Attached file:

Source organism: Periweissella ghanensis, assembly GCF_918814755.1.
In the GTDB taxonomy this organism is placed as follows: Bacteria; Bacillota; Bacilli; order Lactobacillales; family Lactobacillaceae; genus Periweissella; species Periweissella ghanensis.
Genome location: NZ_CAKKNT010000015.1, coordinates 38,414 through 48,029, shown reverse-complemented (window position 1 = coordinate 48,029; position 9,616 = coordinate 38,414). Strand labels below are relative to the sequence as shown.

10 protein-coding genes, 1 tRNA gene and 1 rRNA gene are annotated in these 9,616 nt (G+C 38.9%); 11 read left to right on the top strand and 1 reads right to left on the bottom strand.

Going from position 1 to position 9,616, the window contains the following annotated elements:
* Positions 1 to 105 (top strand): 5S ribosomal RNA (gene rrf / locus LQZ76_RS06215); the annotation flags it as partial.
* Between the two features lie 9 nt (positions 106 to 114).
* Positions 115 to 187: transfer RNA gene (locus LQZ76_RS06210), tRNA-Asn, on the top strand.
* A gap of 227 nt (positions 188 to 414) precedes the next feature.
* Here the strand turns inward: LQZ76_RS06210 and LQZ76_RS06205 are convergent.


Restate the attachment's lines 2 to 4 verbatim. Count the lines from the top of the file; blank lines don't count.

In the GTDB taxonomy this organism is placed as follows: Bacteria; Bacillota; Bacilli; order Lactobacillales; family Lactobacillaceae; genus Periweissella; species Periweissella ghanensis.
Genome location: NZ_CAKKNT010000015.1, coordinates 38,414 through 48,029, shown reverse-complemented (window position 1 = coordinate 48,029; position 9,616 = coordinate 38,414). Strand labels below are relative to the sequence as shown.

10 protein-coding genes, 1 tRNA gene and 1 rRNA gene are annotated in these 9,616 nt (G+C 38.9%); 11 read left to right on the top strand and 1 reads right to left on the bottom strand.